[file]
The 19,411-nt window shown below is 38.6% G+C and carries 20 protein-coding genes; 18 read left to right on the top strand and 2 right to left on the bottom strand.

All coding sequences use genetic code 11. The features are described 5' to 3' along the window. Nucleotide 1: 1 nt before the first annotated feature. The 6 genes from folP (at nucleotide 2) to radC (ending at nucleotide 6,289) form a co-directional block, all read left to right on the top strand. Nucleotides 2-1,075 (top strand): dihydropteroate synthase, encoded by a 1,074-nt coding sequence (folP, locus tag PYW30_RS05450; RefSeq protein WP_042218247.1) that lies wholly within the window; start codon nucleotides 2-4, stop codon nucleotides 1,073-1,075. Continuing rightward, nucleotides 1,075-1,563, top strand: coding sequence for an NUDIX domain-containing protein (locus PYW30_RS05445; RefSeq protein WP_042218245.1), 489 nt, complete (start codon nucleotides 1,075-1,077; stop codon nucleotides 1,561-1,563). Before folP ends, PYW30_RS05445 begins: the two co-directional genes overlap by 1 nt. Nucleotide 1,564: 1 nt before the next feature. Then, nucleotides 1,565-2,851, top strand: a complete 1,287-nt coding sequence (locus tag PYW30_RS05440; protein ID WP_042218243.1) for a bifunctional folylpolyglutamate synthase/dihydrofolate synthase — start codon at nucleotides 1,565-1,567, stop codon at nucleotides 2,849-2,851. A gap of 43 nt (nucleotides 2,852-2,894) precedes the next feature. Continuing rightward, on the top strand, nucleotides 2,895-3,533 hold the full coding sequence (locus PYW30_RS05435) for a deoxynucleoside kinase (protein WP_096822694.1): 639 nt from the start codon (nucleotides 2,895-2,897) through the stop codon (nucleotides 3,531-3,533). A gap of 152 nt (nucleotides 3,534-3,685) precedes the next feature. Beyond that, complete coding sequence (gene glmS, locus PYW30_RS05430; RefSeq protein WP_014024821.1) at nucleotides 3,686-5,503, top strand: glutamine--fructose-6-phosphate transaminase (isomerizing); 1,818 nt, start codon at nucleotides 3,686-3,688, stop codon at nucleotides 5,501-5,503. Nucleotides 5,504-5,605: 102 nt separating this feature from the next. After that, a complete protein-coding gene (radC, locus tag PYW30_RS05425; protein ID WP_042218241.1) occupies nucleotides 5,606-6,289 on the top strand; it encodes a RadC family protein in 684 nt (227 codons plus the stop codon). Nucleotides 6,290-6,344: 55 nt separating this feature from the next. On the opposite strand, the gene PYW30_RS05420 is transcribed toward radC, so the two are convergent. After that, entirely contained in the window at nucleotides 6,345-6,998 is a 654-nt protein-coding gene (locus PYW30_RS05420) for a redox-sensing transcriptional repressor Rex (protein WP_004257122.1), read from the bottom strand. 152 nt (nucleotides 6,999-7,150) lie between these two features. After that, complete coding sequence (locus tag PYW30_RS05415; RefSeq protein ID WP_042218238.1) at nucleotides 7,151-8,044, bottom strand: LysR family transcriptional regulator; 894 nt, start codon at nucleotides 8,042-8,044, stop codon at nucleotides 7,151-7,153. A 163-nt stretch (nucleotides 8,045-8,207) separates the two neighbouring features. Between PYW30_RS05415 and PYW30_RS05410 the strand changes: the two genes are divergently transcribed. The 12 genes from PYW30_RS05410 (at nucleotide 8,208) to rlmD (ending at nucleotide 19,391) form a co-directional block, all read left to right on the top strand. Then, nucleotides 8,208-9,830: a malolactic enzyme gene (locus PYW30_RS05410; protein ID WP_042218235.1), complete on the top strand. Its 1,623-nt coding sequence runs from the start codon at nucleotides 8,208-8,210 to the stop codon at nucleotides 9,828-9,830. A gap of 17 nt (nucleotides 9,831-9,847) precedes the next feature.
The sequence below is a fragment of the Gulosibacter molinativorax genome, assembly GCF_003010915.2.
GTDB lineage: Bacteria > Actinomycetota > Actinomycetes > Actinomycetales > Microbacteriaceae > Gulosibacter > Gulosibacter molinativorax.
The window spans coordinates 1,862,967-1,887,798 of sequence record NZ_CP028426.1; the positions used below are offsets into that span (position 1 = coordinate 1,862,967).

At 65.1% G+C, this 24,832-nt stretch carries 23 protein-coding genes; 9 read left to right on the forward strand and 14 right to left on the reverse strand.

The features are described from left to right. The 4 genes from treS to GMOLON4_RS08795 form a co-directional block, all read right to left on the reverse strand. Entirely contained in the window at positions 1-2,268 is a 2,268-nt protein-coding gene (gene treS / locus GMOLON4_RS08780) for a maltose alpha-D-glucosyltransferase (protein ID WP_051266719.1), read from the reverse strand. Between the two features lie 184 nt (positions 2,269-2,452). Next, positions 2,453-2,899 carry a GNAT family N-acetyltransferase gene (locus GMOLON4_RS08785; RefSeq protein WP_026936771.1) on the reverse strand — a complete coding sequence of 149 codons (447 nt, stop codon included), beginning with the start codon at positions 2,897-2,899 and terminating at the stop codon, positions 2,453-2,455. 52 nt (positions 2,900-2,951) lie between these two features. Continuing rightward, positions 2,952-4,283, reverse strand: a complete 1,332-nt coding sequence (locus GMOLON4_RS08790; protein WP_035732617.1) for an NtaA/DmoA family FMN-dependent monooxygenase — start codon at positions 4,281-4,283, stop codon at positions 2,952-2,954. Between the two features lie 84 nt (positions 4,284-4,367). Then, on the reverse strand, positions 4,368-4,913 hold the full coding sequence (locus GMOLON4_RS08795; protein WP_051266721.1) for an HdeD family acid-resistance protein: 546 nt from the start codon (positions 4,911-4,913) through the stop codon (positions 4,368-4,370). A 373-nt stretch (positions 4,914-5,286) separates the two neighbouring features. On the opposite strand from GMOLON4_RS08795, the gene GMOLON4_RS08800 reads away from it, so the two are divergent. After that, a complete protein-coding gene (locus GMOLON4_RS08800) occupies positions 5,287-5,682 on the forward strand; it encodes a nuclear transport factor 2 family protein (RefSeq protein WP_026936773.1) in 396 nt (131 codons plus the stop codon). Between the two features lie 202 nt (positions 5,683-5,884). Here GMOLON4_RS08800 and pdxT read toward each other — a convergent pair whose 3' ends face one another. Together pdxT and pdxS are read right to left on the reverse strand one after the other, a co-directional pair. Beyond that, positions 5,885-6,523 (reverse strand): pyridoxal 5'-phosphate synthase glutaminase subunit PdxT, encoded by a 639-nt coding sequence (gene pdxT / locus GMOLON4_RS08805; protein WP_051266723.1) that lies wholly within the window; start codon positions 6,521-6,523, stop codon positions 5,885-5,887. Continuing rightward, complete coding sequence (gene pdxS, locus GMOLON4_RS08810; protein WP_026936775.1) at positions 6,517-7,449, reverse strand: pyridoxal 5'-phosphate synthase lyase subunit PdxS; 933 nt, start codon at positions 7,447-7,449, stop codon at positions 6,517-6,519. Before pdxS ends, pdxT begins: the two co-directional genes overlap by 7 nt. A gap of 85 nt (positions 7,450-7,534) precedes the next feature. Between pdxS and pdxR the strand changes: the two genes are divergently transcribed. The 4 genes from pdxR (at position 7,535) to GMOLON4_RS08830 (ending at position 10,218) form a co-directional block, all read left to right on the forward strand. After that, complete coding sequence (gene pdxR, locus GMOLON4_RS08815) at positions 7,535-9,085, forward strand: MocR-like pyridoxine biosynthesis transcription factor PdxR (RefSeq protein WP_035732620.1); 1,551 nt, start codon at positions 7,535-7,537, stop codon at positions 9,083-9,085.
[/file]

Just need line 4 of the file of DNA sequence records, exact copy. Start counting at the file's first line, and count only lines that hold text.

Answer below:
GTDB lineage: Bacteria > Actinomycetota > Actinomycetes > Actinomycetales > Microbacteriaceae > Gulosibacter > Gulosibacter molinativorax.